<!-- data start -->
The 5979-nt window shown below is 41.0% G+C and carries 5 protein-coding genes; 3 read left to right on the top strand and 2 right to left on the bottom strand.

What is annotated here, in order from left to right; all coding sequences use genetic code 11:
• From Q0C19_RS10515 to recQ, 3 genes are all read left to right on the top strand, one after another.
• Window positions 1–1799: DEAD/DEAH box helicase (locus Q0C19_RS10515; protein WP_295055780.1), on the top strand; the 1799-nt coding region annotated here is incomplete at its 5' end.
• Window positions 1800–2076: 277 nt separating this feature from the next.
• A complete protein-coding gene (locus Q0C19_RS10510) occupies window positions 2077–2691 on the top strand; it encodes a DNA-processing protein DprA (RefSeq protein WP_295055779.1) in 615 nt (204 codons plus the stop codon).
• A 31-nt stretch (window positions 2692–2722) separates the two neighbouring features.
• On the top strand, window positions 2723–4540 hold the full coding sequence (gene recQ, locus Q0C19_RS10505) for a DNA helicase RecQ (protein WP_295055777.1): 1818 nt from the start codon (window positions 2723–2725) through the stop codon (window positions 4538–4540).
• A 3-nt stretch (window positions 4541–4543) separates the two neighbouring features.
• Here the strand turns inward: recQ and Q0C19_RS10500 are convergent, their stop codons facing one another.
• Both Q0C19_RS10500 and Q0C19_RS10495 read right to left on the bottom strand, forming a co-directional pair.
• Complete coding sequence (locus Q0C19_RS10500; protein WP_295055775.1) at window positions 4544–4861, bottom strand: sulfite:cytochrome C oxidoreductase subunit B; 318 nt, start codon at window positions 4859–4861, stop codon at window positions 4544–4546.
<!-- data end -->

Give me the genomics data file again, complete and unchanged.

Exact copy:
The 5979-nt window shown below is 41.0% G+C and carries 5 protein-coding genes; 3 read left to right on the top strand and 2 right to left on the bottom strand.

What is annotated here, in order from left to right; all coding sequences use genetic code 11:
• From Q0C19_RS10515 to recQ, 3 genes are all read left to right on the top strand, one after another.
• Window positions 1–1799: DEAD/DEAH box helicase (locus Q0C19_RS10515; protein WP_295055780.1), on the top strand; the 1799-nt coding region annotated here is incomplete at its 5' end.
• Window positions 1800–2076: 277 nt separating this feature from the next.
• A complete protein-coding gene (locus Q0C19_RS10510) occupies window positions 2077–2691 on the top strand; it encodes a DNA-processing protein DprA (RefSeq protein WP_295055779.1) in 615 nt (204 codons plus the stop codon).
• A 31-nt stretch (window positions 2692–2722) separates the two neighbouring features.
• On the top strand, window positions 2723–4540 hold the full coding sequence (gene recQ, locus Q0C19_RS10505) for a DNA helicase RecQ (protein WP_295055777.1): 1818 nt from the start codon (window positions 2723–2725) through the stop codon (window positions 4538–4540).
• A 3-nt stretch (window positions 4541–4543) separates the two neighbouring features.
• Here the strand turns inward: recQ and Q0C19_RS10500 are convergent, their stop codons facing one another.
• Both Q0C19_RS10500 and Q0C19_RS10495 read right to left on the bottom strand, forming a co-directional pair.
• Complete coding sequence (locus Q0C19_RS10500; protein WP_295055775.1) at window positions 4544–4861, bottom strand: sulfite:cytochrome C oxidoreductase subunit B; 318 nt, start codon at window positions 4859–4861, stop codon at window positions 4544–4546.